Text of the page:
NSW Mathematics Standard 11 - 2020 Edition 10.07 Pareto charts
Lesson

A Pareto chart is used to identify the most significant factors in a set of categorical data. The chart combines a column graph and a line graph, and has two vertical axes, one for each graph type.

• The columns represent the frequency for each category, or factor in a process, but could also represent cost, or some other unit of measurement. The columns are arranged in descending order, from tallest on the left to shortest on the right (i.e. most significant to least significant). The value for each column is read from the left vertical axis.

• The line graph or polygon represents the cumulative percentage of the values for each column. It always curves upwards, but decreases in steepness, from left to right. The value of any point on the line graph is read from the right vertical axis.

Below is a Pareto chart showing some of the common reasons for failing a driving test. We can see from the chart above that the most common reasons for failing a driving test are:

• Observations at intersections (not checking for traffic carefully in all directions)
• Use of mirrors (not using the cars mirrors to check the position of other vehicles)

If we draw a line from the $80%$80% mark on the right vertical axis to the line graph, and then continue that line down to the horizontal axis, the most important factors appear on the left of the line. In this case, it is the first two factors (represented by the first two points on line graph) that contribute to the majority of driving test failures. One could argue that the third factor, 'inappropriate speed' is also significant, due its closeness to the $80%$80% mark. Pareto charts are based on something called the Pareto principle, which says that around $80%$80% of problems in a process tend to come from only $20%$20% of factors. While these percentages are only a guide, they are common enough to be called the $80$80/$20$20 rule.

Process improvement teams often use Pareto charts to determine which factors in a process are causing the most problems, so they can focus their efforts on those. This is an important part of quality control, often used to improve customer service or reduce the number of defects in a product.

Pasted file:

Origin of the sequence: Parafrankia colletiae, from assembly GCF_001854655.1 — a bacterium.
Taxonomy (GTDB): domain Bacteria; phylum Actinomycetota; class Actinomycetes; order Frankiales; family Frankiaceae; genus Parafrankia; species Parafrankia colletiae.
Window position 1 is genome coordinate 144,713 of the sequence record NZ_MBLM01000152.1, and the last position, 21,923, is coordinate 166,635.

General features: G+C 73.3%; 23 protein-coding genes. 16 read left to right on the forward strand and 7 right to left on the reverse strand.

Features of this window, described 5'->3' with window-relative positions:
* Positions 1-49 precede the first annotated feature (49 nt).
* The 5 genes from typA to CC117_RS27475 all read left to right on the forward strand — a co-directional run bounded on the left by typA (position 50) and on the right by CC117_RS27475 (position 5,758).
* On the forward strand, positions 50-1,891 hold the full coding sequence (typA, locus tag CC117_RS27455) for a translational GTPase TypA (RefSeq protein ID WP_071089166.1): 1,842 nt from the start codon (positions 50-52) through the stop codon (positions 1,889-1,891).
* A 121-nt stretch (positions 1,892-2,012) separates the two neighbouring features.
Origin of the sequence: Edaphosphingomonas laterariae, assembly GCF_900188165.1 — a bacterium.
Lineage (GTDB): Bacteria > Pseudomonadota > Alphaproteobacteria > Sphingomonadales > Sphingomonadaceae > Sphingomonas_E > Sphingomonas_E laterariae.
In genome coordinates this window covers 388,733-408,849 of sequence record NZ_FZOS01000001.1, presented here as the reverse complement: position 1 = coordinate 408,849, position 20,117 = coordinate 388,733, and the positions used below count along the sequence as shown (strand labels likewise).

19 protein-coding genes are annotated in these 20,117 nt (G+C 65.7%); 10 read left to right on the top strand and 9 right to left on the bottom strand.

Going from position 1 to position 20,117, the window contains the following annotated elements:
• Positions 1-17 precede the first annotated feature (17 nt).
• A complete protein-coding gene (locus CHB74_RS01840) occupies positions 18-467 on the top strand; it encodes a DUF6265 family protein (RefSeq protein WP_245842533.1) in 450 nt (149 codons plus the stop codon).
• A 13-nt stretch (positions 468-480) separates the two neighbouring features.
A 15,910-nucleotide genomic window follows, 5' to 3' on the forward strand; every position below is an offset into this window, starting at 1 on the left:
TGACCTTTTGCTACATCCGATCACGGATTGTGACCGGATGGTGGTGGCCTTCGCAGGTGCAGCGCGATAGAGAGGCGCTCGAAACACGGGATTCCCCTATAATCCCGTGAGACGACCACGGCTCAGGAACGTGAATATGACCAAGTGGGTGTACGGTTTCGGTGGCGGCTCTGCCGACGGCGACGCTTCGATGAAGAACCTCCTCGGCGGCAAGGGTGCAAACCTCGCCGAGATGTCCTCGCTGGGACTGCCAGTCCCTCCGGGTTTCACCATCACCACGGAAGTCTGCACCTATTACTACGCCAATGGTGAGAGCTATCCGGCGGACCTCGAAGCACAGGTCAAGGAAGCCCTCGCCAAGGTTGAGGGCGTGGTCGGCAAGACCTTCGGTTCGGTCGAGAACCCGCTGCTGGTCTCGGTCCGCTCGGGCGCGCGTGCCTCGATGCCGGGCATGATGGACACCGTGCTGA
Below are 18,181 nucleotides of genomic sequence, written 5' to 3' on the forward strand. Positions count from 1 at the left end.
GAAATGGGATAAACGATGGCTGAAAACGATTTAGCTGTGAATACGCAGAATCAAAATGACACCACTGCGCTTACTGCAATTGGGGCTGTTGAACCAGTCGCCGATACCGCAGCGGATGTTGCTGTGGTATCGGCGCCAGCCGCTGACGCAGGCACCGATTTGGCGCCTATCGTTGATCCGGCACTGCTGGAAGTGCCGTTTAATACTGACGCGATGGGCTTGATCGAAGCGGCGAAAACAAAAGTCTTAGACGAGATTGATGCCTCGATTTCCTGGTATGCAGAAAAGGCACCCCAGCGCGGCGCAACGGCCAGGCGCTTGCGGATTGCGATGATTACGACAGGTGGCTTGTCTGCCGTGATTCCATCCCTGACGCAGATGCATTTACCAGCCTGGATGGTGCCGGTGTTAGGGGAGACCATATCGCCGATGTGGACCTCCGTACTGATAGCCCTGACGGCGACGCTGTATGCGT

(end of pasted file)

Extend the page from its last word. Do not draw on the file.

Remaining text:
#### Worked example

A hotel collected data on customer complaints over the course of a month and organised the data into a frequency table:

Type of complaint Number of complaints
Reservation wait time $33$33
Room cleanliness $19$19
Room service time $11$11
Staff attitude $9$9
Noise level $5$5
Other $3$3

The hotel wants to display this data in a Pareto chart and present it to staff so that the most significant complaints can be addressed.

The first step is to add two additional columns to the frequency table: one for cumulative frequency and the other for cumulative percentage.

The cumulative percentage is found by dividing each cumulative frequency by the total number of complaints, then multiplying by $100$100. For example, in the first row, the cumulative percentage is $\frac{33}{80}\times100=41.3%$3380×100=41.3% to $1$1 decimal place.

Type of complaint Number of complaints Cumulative frequency Cumulative percentage
Reservation wait time $33$33 $33$33 $41.3%$41.3%
Room cleanliness $19$19 $52$52 $65.0%$65.0%
Room service time $11$11 $63$63 $78.8%$78.8%
Staff attitude $9$9 $72$72 $90.0%$90.0%
Noise level $5$5 $77$77 $96.3%$96.3%
Other $3$3 $80$80 $100.0%$100.0%
TOTAL $80$80
• The number of complaints (frequency) column is used to draw the vertical bars, with its corresponding axis on the left.